Most of the newcomers to the cryptocurrency space have a “get rich quick” mentality which contradicts basic trading strategies. It’s understandable given the “homeruns” of 50x or more that happen constantly, but it’s not for everyone and can be a recipe for disaster in the long run.
Traders seem to ignore the fact that crypto markets are very volatile in both ways – for every coin which goes on the mythical moon mission, there is a coin which retraced 95% from the last high. So what is a disciplined trader to do?
Risk management helps you to have a fixed risk on the downside of your trade so that you are not that influenced by harsh drawdowns, but also have unlimited upside. You can set your targets as high as you wish – as long as you are in profit.
Do you really need it?
Imagine this scenario: you have a solid trading strategy which produces profits 70% of the time but you are still hardly in profit. How can it happen and why is it such a common situation?
This table shows how much gain you need to make to get to the break even level after a loss. The main takeaway is: the bigger the loss you take, the harder it is to make up for it, exponentially.
If you find yourself in the situation explained above it means that you have a tendency to take small gains on the winners and let losers run. It happens because of a natural mental bias that we all have. People generally don’t like to accept that they are wrong and as a result let losers run until they are eventually right (or at least at breakeven). This approach to the market is toxic because some of the losers will never recover and ones which recover tend to lock your funds in a losing trade for a long time.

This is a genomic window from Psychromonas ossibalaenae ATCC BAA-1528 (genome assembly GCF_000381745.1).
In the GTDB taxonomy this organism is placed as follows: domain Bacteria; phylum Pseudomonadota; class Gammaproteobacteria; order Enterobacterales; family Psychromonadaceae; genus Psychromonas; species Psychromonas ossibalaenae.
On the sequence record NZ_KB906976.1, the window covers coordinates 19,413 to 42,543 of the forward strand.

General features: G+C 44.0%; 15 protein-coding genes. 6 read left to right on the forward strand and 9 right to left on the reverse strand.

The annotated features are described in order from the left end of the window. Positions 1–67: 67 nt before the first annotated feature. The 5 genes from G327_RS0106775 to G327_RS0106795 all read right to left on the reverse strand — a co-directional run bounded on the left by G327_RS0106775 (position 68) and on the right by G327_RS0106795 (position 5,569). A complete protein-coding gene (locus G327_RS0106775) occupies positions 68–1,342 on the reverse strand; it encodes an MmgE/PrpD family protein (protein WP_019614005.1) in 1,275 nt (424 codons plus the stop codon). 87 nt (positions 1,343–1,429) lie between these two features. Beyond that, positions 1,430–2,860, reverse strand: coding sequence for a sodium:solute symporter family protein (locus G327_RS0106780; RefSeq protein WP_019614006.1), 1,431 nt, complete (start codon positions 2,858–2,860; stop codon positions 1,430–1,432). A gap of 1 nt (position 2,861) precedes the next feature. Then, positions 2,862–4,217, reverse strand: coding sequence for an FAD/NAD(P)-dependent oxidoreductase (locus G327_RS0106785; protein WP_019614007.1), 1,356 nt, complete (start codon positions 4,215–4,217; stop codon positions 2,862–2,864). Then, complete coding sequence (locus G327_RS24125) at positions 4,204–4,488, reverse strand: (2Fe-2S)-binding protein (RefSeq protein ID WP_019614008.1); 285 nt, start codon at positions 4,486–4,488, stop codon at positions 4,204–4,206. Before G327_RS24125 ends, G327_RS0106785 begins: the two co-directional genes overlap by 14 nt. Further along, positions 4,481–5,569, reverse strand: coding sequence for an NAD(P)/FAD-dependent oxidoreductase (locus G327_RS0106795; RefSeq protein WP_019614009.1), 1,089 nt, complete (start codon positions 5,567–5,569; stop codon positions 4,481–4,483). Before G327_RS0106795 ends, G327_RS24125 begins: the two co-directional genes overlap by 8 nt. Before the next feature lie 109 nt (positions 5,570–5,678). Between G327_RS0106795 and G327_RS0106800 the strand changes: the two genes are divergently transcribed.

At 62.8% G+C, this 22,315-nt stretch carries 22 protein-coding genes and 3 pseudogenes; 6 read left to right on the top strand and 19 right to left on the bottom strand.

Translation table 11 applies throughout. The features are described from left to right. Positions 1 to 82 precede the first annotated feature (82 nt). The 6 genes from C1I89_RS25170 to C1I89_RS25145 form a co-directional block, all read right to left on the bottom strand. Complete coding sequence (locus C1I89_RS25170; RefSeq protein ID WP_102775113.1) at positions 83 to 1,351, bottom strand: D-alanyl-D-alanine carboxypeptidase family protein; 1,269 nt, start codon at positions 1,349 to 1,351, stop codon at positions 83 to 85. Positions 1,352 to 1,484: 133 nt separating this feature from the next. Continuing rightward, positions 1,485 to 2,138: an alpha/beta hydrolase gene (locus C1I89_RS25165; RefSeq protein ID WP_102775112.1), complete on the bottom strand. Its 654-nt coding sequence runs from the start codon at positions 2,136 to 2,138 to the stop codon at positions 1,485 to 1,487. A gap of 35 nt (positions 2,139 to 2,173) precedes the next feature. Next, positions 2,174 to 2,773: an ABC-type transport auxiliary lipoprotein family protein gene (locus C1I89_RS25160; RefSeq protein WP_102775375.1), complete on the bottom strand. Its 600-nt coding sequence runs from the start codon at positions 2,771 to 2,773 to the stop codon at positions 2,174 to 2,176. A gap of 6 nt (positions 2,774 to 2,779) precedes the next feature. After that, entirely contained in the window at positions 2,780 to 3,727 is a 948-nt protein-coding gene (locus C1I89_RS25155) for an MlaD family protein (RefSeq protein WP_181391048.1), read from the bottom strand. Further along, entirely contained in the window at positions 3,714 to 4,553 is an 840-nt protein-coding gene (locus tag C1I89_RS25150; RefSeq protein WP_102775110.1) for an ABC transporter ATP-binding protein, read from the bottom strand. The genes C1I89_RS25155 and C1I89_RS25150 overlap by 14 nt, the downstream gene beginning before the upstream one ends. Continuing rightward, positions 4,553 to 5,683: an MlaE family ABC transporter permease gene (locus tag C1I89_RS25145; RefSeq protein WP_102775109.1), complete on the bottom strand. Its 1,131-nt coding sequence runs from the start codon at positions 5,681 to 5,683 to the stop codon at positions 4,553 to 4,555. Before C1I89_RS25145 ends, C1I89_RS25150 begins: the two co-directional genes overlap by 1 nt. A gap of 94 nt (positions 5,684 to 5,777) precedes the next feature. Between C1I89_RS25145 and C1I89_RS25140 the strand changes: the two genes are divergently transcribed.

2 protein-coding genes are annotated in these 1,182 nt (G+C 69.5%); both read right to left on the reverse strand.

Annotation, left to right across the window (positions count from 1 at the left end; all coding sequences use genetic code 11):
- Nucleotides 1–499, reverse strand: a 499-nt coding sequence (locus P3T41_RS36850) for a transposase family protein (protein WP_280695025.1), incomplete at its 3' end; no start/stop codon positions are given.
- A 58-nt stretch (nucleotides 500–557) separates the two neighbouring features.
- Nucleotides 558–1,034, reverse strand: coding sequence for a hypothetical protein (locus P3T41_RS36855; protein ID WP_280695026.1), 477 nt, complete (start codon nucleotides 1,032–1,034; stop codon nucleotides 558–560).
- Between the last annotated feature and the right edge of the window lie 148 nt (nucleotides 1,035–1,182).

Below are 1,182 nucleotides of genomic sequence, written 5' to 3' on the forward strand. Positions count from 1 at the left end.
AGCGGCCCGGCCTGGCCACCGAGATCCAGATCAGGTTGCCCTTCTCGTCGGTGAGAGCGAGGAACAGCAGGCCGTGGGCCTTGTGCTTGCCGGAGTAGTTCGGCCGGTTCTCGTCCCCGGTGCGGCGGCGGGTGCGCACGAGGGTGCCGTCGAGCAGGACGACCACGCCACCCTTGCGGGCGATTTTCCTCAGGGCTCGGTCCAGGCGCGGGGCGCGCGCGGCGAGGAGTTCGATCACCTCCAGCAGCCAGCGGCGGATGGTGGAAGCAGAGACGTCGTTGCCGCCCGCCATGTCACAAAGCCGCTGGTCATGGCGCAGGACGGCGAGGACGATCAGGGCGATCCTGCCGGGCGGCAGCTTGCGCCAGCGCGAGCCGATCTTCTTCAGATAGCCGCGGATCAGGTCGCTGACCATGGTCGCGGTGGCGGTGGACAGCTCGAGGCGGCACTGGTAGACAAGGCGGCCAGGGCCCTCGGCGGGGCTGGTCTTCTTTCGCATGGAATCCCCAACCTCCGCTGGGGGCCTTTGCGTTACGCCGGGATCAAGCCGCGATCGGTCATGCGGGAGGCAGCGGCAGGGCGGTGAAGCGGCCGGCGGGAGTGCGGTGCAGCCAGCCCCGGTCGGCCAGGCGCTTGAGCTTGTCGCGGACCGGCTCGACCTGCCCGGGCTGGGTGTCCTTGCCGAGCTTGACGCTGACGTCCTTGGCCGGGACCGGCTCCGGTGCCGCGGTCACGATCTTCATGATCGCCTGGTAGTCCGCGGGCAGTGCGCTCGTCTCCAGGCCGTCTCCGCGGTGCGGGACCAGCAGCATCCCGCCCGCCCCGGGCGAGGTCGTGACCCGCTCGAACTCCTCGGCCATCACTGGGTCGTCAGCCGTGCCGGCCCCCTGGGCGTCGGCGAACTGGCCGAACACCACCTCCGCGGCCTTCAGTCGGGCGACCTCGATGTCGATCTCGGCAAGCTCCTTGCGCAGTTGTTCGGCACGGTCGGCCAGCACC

Let’s imagine another common scenario: you are killing it at the moment and you’ve quadrupled your capital with a few quick trades. Thinking too highly of yourself, you enter the next trade with an unusually large position and the trade goes south. Your ego doesn’t allow you to exit that loser and by the time you exit, you’ve lost half of your stack. You still have more than you started with, but you begin to wonder if you should sell right now – the worst part of all of this is that there is no right answer to that question.
Both scenarios have two things in common – psychological mistakes and lack of the downside protection of the deployed capital.
The main rule of risk management
To survive in the markets as a trader, each trade needs to have a fixed % risk of your total portfolio. This % may vary depending on the size of your capital – it makes sense to risk more if you have less funds, then decrease risk as you approach your wealth target.
The golden rule is risking about 1-2% per trade.
Risking 5% or more is suicide because even good traders have bad days – if you have 10 open positions at the same time, one bad day in the market might wipe out 50% of your total capital. Otherwise, if you had a fixed risk at 1% or 2% you would lose 10% and 20% respectively. Obviously it still sucks, but you at least survive to trade another day.